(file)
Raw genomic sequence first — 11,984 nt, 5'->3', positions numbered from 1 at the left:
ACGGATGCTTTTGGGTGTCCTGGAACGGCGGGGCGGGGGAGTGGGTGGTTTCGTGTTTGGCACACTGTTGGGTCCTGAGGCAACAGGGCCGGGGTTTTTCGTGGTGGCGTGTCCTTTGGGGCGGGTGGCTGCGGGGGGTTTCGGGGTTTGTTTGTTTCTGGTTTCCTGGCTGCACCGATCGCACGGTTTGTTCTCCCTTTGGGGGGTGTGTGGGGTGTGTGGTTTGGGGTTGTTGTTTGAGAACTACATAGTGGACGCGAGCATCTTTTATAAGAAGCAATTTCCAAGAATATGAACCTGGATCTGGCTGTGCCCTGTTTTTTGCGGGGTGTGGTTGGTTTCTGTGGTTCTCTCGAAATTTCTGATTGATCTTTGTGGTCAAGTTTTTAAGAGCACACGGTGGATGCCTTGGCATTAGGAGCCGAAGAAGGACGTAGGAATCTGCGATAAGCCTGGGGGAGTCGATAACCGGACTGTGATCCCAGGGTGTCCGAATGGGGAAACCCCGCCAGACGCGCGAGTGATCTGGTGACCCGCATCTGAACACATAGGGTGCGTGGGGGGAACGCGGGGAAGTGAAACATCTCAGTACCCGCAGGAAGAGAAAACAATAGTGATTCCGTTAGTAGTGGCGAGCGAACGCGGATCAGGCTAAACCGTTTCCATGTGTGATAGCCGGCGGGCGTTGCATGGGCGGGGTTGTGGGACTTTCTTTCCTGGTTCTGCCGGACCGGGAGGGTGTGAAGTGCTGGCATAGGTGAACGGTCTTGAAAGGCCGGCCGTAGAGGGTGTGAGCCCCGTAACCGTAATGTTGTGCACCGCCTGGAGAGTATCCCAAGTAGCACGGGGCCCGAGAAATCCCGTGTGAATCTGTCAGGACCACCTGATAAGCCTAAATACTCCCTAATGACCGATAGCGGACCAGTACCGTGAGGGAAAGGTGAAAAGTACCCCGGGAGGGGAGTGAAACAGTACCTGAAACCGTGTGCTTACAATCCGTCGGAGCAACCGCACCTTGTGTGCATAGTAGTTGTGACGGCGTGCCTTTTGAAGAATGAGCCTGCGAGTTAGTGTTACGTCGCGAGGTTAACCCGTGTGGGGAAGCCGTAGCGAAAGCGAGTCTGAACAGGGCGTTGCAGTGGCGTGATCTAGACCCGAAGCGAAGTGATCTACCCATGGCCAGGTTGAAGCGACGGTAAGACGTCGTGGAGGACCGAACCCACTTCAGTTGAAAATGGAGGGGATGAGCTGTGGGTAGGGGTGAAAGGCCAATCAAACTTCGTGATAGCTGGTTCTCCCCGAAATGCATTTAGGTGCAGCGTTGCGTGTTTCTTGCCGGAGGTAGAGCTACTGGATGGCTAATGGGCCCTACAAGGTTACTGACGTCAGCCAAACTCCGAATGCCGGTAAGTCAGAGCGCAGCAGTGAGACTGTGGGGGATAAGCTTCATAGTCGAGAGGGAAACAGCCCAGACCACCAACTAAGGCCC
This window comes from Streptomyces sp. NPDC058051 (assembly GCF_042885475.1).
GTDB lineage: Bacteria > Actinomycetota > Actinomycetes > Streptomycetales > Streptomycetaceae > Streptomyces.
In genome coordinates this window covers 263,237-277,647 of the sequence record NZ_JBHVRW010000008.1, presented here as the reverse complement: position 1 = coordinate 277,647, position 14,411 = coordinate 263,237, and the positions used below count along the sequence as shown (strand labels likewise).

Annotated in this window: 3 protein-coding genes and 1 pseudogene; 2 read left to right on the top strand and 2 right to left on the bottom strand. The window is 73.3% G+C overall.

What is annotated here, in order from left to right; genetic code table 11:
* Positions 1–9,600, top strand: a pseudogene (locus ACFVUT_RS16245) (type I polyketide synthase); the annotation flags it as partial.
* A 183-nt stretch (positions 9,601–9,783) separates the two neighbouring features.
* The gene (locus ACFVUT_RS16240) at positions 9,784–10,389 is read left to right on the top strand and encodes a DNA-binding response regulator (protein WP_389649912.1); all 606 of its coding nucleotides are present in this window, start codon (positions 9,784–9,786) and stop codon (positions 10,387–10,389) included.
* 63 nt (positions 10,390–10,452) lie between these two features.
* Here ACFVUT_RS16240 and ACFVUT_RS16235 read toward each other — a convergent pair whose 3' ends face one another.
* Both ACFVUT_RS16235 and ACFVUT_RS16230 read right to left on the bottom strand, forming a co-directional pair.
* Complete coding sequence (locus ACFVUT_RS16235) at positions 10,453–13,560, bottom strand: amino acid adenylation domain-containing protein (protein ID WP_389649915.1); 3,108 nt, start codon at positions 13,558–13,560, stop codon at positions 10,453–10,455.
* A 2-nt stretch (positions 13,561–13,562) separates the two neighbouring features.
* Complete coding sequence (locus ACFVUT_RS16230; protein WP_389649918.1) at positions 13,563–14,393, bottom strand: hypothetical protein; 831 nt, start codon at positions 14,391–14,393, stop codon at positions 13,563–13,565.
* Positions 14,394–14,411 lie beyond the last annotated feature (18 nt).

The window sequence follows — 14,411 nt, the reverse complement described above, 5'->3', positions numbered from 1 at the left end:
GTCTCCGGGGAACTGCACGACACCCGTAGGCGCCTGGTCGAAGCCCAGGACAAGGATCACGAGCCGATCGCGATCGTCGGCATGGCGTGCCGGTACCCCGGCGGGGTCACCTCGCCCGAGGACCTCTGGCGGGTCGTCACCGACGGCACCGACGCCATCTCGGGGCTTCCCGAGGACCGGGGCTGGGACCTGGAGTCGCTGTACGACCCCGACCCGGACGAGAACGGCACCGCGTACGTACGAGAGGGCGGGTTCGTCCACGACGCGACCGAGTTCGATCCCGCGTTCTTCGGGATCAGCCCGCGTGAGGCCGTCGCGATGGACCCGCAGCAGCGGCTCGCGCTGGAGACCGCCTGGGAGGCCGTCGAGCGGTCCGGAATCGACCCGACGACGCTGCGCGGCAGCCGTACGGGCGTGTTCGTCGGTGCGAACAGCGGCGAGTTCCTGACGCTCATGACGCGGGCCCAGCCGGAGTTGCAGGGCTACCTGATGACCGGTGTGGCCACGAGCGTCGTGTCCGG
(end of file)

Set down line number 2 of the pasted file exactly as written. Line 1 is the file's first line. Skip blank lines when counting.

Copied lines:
ACGGATGCTTTTGGGTGTCCTGGAACGGCGGGGCGGGGGAGTGGGTGGTTTCGTGTTTGGCACACTGTTGGGTCCTGAGGCAACAGGGCCGGGGTTTTTCGTGGTGGCGTGTCCTTTGGGGCGGGTGGCTGCGGGGGGTTTCGGGGTTTGTTTGTTTCTGGTTTCCTGGCTGCACCGATCGCACGGTTTGTTCTCCCTTTGGGGGGTGTGTGGGGTGTGTGGTTTGGGGTTGTTGTTTGAGAACTACATAGTGGACGCGAGCATCTTTTATAAGAAGCAATTTCCAAGAATATGAACCTGGATCTGGCTGTGCCCTGTTTTTTGCGGGGTGTGGTTGGTTTCTGTGGTTCTCTCGAAATTTCTGATTGATCTTTGTGGTCAAGTTTTTAAGAGCACACGGTGGATGCCTTGGCATTAGGAGCCGAAGAAGGACGTAGGAATCTGCGATAAGCCTGGGGGAGTCGATAACCGGACTGTGATCCCAGGGTGTCCGAATGGGGAAACCCCGCCAGACGCGCGAGTGATCTGGTGACCCGCATCTGAACACATAGGGTGCGTGGGGGGAACGCGGGGAAGTGAAACATCTCAGTACCCGCAGGAAGAGAAAACAATAGTGATTCCGTTAGTAGTGGCGAGCGAACGCGGATCAGGCTAAACCGTTTCCATGTGTGATAGCCGGCGGGCGTTGCATGGGCGGGGTTGTGGGACTTTCTTTCCTGGTTCTGCCGGACCGGGAGGGTGTGAAGTGCTGGCATAGGTGAACGGTCTTGAAAGGCCGGCCGTAGAGGGTGTGAGCCCCGTAACCGTAATGTTGTGCACCGCCTGGAGAGTATCCCAAGTAGCACGGGGCCCGAGAAATCCCGTGTGAATCTGTCAGGACCACCTGATAAGCCTAAATACTCCCTAATGACCGATAGCGGACCAGTACCGTGAGGGAAAGGTGAAAAGTACCCCGGGAGGGGAGTGAAACAGTACCTGAAACCGTGTGCTTACAATCCGTCGGAGCAACCGCACCTTGTGTGCATAGTAGTTGTGACGGCGTGCCTTTTGAAGAATGAGCCTGCGAGTTAGTGTTACGTCGCGAGGTTAACCCGTGTGGGGAAGCCGTAGCGAAAGCGAGTCTGAACAGGGCGTTGCAGTGGCGTGATCTAGACCCGAAGCGAAGTGATCTACCCATGGCCAGGTTGAAGCGACGGTAAGACGTCGTGGAGGACCGAACCCACTTCAGTTGAAAATGGAGGGGATGAGCTGTGGGTAGGGGTGAAAGGCCAATCAAACTTCGTGATAGCTGGTTCTCCCCGAAATGCATTTAGGTGCAGCGTTGCGTGTTTCTTGCCGGAGGTAGAGCTACTGGATGGCTAATGGGCCCTACAAGGTTACTGACGTCAGCCAAACTCCGAATGCCGGTAAGTCAGAGCGCAGCAGTGAGACTGTGGGGGATAAGCTTCATAGTCGAGAGGGAAACAGCCCAGACCACCAACTAAGGCCC